Uganda has launched its first ever guideline on sex education. The National Sexuality Education Framework 2018 aims to provide a formal, national direction for sex education within Uganda’s schools, ensuring that all programmes adhere to the same approach
I would argue that to fully realise the rights set out in the Maputo Protocol, a separate institution needs to be established to oversee its implementation. An example of how this could work is already in place when it comes to children’s rights. Children are protected by the African Children’s Charter. The African Committee of Experts oversees implementation. Women need similar protection mechanisms.
Nyanzi’s lawyers applied to the High Court to revise the decision of the lower court (magistrate’s court)- in this case Buganda Road Court. The High Court was to revise or basically to re-visit, to review what had happened in the lower court. They had two specific requests (or “prayers”, as they are called in court) regarding Nyanzi’s mental health check as this was not a criminal case and bail application.
The literary community in Uganda has joined others in calling on the Government of Uganda to drop charges against Makerere academic, Stella Nyanzi. The petition coordinated by Soo Many Stories publisher Nyana Kakoma and co-director of Center for African Cultural Excellence, Bwesigye bwa Mwesigire. The public statement, signed by several in the field, emphasises the…
A number of African countries – for example Ghana, Uganda, Kenya, Mauritius, South Africa, Tanzania, Senegal and Namibia – have tried integrating gender budgeting to their budgeting processes. The problem is that even this approach hasn’t led to enough resources being allocated to ensure implementation of the Maputo Protocol.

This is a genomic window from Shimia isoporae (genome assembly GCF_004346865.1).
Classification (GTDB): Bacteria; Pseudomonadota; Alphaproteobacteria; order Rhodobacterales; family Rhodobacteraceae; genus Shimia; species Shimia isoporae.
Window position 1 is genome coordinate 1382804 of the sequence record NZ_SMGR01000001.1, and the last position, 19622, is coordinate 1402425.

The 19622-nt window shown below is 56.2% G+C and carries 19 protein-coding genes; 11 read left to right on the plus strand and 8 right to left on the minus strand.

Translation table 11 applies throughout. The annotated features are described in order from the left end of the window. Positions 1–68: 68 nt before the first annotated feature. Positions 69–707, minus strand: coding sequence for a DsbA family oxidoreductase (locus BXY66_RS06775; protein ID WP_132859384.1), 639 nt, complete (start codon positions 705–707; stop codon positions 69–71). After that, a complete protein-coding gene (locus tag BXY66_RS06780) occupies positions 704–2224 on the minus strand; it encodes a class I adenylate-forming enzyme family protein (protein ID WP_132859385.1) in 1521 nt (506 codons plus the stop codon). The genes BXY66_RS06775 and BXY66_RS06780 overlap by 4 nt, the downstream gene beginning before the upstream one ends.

Many times when having a conversation on gender equality, several people will try to counter with “but in Uganda, women and men are equal.” Lived experiences show us different, but with more women getting into the job market, data is also telling us equality still eludes us.
When she asked for the child, the midwife told Musimenta that the baby was born dead. The body given to her three days later, was not her baby’s. So she went to court.
Mon pi Mon was very excited to hear about the female visual arts exhibition Aphra Arts Organisation was putting together as part of Uganda’s 54th Independence anniversary. The pop-up exhibition will feature the Future Female Visual Artists (Kampala) collective of female visual artists age 19-24 years old, who are based in Uganda. In celebration of Ugandan Independence Asiimwe Caroline, Guma Ruth, Nalungo Sharifah, Namutosi Martha and Piloya Irene will be showing new works and others in progress at 32º East, Ugandan Arts Trust in Kansanga on Oct 7th.
We sought out Artistic Director and Founder, Yvonne Waigo, and asked her some questions: